Takeshi Harada creates works using metal craft techniques with a rich history. The fineness and development of metal techniques such as forging, engraving, and inlaying continue to fascinate people, and the works of the late Katsuyoshi Shoami, whom Harada admired, are now in the collection of the Museum of Fine Arts, Boston. Until now, Harada’s works have been based on motifs of the small world around us, such as insects and small animals, mainly by cutting out scenes from his memories of scenes he saw in his childhood. In this solo exhibition, “Winged Beasts,” he returns to his roots, focusing on the imaginary creatures that he used as motifs during his college days. Please come and see his works, which are created by his fine metal modeling technique, without coloring, but with the coloring of metal colored by chemical transformation.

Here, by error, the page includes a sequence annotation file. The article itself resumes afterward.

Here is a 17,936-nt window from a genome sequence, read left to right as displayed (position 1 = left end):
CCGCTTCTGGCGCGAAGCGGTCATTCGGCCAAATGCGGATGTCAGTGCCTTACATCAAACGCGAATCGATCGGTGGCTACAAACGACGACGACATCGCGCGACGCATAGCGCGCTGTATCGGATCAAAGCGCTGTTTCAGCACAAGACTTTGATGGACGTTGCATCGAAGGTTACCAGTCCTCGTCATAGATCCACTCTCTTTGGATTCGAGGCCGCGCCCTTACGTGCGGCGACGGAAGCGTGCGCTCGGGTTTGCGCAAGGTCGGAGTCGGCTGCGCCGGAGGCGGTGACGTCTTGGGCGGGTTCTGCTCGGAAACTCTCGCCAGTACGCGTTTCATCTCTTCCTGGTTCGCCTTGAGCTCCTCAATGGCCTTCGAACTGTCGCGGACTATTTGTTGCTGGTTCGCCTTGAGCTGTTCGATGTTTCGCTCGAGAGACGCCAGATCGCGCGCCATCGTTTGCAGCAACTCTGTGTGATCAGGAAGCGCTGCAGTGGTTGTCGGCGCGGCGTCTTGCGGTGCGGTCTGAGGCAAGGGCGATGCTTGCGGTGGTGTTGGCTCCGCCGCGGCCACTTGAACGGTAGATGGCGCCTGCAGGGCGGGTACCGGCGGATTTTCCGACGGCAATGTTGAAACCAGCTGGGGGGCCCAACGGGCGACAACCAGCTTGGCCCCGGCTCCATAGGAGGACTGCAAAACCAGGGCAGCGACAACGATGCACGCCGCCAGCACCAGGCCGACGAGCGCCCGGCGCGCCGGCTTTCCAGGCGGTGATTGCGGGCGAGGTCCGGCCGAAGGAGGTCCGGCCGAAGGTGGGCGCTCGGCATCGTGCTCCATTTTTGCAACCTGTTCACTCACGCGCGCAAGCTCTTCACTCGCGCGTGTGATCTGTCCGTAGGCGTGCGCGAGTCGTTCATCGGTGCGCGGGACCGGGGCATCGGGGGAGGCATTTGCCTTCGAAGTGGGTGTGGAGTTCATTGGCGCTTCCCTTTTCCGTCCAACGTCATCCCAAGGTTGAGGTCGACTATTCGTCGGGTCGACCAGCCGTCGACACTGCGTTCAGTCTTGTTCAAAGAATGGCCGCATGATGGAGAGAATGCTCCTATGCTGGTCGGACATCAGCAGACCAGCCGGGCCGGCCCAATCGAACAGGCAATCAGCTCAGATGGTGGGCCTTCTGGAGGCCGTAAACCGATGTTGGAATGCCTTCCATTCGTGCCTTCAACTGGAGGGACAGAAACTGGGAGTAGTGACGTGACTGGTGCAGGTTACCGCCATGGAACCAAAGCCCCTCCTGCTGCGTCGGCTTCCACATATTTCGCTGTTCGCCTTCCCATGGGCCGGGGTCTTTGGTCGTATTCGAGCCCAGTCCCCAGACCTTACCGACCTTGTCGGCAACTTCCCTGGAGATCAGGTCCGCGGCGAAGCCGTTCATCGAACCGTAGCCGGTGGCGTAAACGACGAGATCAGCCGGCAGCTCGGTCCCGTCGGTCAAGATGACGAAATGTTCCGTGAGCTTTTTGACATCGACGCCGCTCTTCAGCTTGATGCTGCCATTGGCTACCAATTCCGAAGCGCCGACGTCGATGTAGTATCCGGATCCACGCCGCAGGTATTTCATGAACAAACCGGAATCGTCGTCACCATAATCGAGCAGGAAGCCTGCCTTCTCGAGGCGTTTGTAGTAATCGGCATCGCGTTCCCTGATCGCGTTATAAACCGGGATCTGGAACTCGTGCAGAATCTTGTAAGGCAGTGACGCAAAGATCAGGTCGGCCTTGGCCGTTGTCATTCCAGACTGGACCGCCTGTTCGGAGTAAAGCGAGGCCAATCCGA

The motif of this solo exhibition is imaginary winged creatures. Although I have not created imaginary creatures in recent years, I created a phoenix as a motif for my graduation project at university and a dragon as a motif for my graduate project. In that sense, I have created my works when I reached a milestone in my life. This time, I faced the theme of my other starting point for the first time in about 9 years and produced another work of art. This time, I have chosen wings as a sub-theme among imaginary creatures. Since ancient times, winged imaginary creatures have been depicted all over the world. It may be that there has been a longing or awe for the existence of wings among humans. At least, I feel it myself. I embodied a creature with such fascination.